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Widespread Wolbachia infection in an insular radiation of damselflies (odonata, coenagrionidae)

M O Lorenzo-Carballa y Torres-Cambas K Heaton G D D Hurst S. Charlat 1 H Van Gossum A Cordero-Rivera C D Beatty 
1 Génétique et évolution des interactions hôtes-parasites
GINSENG - Département génétique, interactions et évolution des génomes [LBBE]
Abstract : Wolbachia is one of the most common endosymbionts found infecting arthropods. theory predicts symbionts like Wolbachia will be more common in species radiations, as host shift events occur with greatest frequency between closely related species. further, the presence of Wolbachia itself may engender reproductive isolation, and promote speciation of their hosts. Here we screened 178 individuals belonging to 30 species of the damselfly genera Nesobasis and Melanesobasis-species radiations endemic to the Fiji archipelago in the South Pacific-for Wolbachia, using multilocus sequence typing to characterize bacterial strains. incidence of Wolbachia was 71% in Nesobasis and 40% in Melanesobasis, and prevalence was also high, with an average of 88% in the Nesobasis species screened. We identified a total of 25 Wolbachia strains, belonging to supergroups A, B and f, with some epidemic strains present in multiple species. the occurrence of Wolbachia in both males and females, and the similar global prevalence found in both sexes rules out any strong effect of Wolbachia on the primary sex-ratio, but are compatible with the phenotype of cytoplasmic incompatibility. Nesobasis has higher species richness than most endemic island damselfly genera, and we discuss the potential for endosymbiont-mediated speciation within this group. Wolbachia is a genus of endosymbiotic α-Proteobacteria, which infects a wide range of hosts, including arthro-pods and filarial nematodes 1. Among the arthropoda, studies have estimated Wolbachia infects between 40% 2 and 52% 3 of species (including arachnids and crustaceans, but predominantly insects). A recent study on aquatic insects has estimated that 52% of these carry Wolbachia, a figure comparable to that found in terrestrial insects 4. In most cases however, a minority (<10%) of individuals within species are infected 5. Wolbachia are catego-rised as reproductive parasites, i.e. maternally inherited microorganisms that manipulate the reproduction of their hosts in ways that enhance the production or the survivorship of infected females, hence increasing their own fitness. Reproductive alterations induced by Wolbachia include the feminization of chromosomally male embryos, killing of male hosts during embryogenesis, induction of thelytokous parthenogenesis, and cytoplasmic incompatibility (CI). The latter prevents successful mating between infected males and uninfected females, or between individuals infected with different, incompatible Wolbachia strains 1. Beyond these reproductive manipulations , Wolbachia can also evolve mutualistic associations with their hosts, including facultative relationships that increase host fecundity or host survival/longevity, provide nutritional provisioning, or protect hosts against pathogenic attacks. In some cases hosts have evolved complete dependence upon Wolbachia 6,7. Vertical transmission of Wolbachia from mother to offspring occurs through the germline and somatic stem cell niches 8. On a longer evolutionary scale, vertical transmission can be identified by a shared phylogeny between the endosymbionts and their hosts. However, this pattern is usually not observed for Wolbachia, reflecting a process in which vertical transmission within species combines with occasional horizontal transmission between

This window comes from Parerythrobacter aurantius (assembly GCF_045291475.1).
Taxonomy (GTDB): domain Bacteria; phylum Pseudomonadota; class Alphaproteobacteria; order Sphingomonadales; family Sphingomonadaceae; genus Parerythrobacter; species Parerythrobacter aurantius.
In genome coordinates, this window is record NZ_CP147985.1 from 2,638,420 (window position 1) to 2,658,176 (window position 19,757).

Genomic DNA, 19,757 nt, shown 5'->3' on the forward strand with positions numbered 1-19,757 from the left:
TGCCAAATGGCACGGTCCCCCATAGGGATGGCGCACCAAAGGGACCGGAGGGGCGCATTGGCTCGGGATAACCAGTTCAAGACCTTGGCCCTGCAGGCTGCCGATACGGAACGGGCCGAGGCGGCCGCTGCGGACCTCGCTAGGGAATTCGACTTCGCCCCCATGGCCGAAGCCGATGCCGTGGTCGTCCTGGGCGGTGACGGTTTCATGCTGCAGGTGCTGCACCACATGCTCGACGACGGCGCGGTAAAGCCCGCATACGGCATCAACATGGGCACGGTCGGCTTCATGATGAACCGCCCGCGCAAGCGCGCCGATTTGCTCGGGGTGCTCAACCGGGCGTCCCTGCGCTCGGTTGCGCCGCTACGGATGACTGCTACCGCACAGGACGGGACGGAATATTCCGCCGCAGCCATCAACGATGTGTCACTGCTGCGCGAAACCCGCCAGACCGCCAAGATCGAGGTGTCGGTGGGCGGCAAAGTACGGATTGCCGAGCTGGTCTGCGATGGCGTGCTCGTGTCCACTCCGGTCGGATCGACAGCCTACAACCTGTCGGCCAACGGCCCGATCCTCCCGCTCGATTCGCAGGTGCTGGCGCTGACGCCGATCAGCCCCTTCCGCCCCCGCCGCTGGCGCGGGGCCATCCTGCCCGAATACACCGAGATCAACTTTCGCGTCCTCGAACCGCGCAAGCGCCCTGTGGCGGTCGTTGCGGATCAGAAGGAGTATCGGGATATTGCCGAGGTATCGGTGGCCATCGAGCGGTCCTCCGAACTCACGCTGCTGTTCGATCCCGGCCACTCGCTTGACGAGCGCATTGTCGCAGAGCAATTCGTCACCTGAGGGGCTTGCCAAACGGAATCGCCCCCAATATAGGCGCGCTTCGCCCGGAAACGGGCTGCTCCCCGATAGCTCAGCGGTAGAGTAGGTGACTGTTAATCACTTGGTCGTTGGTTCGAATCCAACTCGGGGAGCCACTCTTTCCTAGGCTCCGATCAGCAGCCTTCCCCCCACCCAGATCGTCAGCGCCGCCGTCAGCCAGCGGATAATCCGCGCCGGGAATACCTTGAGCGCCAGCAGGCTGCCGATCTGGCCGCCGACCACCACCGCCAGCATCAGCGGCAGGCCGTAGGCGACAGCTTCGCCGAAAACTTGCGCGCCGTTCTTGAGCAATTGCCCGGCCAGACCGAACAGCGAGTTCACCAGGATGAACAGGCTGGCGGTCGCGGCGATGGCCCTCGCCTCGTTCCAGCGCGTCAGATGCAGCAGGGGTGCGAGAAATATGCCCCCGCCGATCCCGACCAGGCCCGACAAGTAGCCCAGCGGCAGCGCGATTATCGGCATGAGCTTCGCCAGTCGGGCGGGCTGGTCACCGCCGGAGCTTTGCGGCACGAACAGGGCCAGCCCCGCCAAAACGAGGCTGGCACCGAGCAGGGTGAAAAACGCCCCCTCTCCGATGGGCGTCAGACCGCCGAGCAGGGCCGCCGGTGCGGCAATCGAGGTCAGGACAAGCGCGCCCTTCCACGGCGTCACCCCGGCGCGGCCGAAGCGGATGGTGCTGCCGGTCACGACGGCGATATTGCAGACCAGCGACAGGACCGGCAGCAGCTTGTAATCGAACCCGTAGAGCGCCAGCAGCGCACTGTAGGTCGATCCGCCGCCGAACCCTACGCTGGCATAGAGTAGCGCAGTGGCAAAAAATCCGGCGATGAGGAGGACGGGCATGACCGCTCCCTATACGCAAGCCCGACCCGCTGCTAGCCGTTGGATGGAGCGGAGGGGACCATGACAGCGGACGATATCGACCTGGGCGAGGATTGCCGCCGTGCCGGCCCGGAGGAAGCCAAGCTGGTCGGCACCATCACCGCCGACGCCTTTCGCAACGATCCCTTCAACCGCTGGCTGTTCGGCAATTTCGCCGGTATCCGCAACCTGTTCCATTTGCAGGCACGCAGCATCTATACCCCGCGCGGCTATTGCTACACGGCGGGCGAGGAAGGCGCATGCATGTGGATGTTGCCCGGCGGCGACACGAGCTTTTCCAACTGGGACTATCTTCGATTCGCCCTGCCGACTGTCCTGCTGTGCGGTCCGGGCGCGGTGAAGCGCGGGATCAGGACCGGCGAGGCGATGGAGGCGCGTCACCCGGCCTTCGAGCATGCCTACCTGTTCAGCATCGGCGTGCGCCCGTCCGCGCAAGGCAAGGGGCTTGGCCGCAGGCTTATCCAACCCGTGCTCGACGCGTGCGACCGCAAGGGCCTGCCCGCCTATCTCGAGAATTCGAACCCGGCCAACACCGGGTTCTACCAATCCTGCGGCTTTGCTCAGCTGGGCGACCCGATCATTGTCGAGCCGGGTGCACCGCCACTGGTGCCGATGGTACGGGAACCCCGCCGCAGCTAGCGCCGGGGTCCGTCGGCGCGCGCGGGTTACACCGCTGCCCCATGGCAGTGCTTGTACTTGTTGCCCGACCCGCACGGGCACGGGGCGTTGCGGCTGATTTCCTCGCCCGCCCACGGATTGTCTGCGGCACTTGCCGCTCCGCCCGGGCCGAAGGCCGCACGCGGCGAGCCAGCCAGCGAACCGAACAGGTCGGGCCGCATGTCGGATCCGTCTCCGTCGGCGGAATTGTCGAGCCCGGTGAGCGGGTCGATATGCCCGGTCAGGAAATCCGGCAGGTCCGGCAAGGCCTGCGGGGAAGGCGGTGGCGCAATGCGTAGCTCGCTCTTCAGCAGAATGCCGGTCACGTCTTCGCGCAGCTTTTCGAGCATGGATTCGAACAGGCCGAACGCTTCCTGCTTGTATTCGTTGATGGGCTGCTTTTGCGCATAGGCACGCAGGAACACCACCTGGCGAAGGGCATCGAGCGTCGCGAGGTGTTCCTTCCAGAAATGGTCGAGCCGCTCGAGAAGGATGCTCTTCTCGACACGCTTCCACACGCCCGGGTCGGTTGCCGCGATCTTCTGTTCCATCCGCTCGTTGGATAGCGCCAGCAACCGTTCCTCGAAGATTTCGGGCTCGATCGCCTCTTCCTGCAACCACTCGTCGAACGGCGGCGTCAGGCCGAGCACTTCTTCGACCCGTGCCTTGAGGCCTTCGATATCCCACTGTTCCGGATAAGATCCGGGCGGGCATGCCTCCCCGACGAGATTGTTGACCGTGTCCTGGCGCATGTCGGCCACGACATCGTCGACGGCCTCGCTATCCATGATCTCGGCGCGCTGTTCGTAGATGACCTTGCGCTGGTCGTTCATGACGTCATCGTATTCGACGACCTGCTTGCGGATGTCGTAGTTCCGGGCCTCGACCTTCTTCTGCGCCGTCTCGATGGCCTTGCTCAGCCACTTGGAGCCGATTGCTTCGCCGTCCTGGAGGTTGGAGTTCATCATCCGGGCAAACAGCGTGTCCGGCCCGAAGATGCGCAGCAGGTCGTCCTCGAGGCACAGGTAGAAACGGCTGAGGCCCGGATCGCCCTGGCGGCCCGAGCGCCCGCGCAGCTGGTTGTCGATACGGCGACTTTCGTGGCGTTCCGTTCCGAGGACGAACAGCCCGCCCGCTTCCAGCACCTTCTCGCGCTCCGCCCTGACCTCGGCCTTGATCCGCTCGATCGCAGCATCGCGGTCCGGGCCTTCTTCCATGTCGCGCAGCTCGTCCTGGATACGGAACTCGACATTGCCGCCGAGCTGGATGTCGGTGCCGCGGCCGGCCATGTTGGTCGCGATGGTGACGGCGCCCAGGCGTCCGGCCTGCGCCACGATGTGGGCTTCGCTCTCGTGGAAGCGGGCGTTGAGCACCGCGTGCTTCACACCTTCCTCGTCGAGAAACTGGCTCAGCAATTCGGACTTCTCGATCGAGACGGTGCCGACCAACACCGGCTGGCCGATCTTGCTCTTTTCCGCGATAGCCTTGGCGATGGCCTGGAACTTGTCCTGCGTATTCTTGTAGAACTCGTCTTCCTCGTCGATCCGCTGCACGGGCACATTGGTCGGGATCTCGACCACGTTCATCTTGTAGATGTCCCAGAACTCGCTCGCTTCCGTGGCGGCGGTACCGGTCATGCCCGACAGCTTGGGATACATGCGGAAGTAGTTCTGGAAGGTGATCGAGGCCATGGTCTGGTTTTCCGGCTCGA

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Submitted on : Wednesday, October 23, 2019 - 10:10:14 AM
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M O Lorenzo-Carballa, y Torres-Cambas, K Heaton, G D D Hurst, S. Charlat, et al.. Widespread Wolbachia infection in an insular radiation of damselflies (odonata, coenagrionidae). Scientific Reports, Nature Publishing Group, 2019, ⟨10.1038/s41598-019-47954-3⟩. ⟨hal-02328114⟩



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